Tammy Chen first breezed into Tania Muller's restaurant in the bustling capital of Burkina Faso two years ago, just wanting a meal.
Instead, she made a friend. Chen's visits became a daily occurrence in Muller's restaurant — she was all smiles, "always in a good mood," Muller recalled.
The restaurateur, now in France, learned about the death of Chen and her husband in the news. The two were killed on Sunday night, in a shooting at a Turkish cafe that left 18 dead. The scene wasn't far from Muller's restaurant, where the two would often chat about Chen's upcoming wedding or Muller's young son.
Muller says the fear of terrorist attacks, while not unknown in Ouagadougou, didn't faze her during the two years she and Chen spent time together. "I think you have more chance of dying in a car accident," she said in a phone interview from France.
But attacks did happen in the city from time to time, including one last year at Cappuccino Restaurant, which killed 30 people. Those reminders always forced Muller to consider which restaurant might be next.
Muller says the obvious targets sell alcohol, serve pork, or attract large groups of tourists. But at this time of year, the sleepy rainy season, she says Chen likely wasn't concerned about violent extremism.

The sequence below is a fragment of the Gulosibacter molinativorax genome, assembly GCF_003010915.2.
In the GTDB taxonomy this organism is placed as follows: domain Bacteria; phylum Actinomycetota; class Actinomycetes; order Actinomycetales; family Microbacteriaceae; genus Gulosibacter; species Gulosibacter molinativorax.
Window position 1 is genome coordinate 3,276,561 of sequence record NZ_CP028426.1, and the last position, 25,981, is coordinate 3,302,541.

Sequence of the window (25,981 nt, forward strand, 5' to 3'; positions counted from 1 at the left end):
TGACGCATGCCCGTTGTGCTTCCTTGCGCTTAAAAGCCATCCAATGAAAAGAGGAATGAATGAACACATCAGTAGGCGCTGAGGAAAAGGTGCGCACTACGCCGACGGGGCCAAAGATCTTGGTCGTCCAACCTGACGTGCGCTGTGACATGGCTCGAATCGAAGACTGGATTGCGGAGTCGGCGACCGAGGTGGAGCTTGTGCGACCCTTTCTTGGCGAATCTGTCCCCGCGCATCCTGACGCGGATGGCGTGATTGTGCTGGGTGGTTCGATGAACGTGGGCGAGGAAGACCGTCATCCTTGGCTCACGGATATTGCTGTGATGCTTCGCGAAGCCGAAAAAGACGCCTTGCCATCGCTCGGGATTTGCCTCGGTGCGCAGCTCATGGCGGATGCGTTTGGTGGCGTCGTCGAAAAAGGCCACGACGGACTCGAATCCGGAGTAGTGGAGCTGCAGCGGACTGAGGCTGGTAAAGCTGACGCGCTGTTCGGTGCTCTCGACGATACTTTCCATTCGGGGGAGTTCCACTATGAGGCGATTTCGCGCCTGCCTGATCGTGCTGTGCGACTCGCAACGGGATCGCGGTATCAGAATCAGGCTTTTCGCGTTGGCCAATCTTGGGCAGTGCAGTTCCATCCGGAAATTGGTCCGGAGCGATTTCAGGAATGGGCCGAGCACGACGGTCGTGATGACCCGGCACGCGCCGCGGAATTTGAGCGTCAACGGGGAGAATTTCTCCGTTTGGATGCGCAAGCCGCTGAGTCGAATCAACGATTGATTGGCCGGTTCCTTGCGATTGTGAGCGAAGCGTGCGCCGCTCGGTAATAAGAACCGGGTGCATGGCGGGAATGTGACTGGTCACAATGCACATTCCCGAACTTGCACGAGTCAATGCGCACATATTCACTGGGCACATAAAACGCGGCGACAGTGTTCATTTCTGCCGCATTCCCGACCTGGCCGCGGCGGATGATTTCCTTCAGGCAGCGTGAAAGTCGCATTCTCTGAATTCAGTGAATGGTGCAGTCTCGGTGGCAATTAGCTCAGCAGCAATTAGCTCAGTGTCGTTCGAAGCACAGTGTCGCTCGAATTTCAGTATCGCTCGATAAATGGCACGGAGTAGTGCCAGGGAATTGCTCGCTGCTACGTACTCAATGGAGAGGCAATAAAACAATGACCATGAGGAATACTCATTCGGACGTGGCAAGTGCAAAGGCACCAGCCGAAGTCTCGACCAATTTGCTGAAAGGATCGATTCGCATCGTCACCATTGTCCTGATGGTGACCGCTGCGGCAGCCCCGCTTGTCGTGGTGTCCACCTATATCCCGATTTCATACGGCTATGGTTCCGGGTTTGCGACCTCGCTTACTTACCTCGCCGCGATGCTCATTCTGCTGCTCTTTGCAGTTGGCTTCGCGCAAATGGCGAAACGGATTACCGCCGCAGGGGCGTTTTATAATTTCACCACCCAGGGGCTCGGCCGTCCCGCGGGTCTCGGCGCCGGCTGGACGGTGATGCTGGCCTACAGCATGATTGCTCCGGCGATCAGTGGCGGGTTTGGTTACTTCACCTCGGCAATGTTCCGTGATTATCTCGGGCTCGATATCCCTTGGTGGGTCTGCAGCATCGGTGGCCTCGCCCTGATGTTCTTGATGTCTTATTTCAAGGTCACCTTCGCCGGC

"I think she thought she was safe," Muller said, her voice quavering.
Chen first fell in love with Burkina Faso as a master's student at Queen's University, when she travelled there with a student group for international development work, says Rebecca Luce-Kapler.
'She learned to love the country'
Luce-Kapler, the dean of education at Queen's, had been her thesis adviser. She watched the young woman grow from an enthusiastic adventurer keen on changing the world, to a wise educator keen on teaching others how to change it for themselves.
"It was transformative for her," she said. "She learned to love the country."
In her first three months, Luce-Kapler recalls, Chen began volunteering at a school that sheltered and taught homeless young people. She eventually founded a radio station.
Chen returned to Burkina Faso after that initial excursion to complete her thesis in education. She had given her students disposable cameras, employing a technique called "photo elicitation" — where she asked those students to explain their lives through imagery. Luce-Kapler added that Chen empowered the intrepid photographers to control their own narratives.
Founded charity for women
Chen admitted herself "how naive she was, you know, 'I'm going to change the world,'" Luce-Kapler said. "But she developed a real nuance on the challenges of development work ... she became very committed to how important it was to work alongside people."
Her time in the country led Chen to found Brighter Futures for Burkina Faso, a charity that lends money to women who want to invest in their families by starting small businesses and put their children through school.
Although Muller had only known her friend for two years, she says Chen made an impact, the way the educator and steadfast friend did with everyone else whose path she crossed.
"I was so touched by her," she said, also noting her fondness for Chen's husband, Mehsen Fenaiche. "They should be honoured as heroes."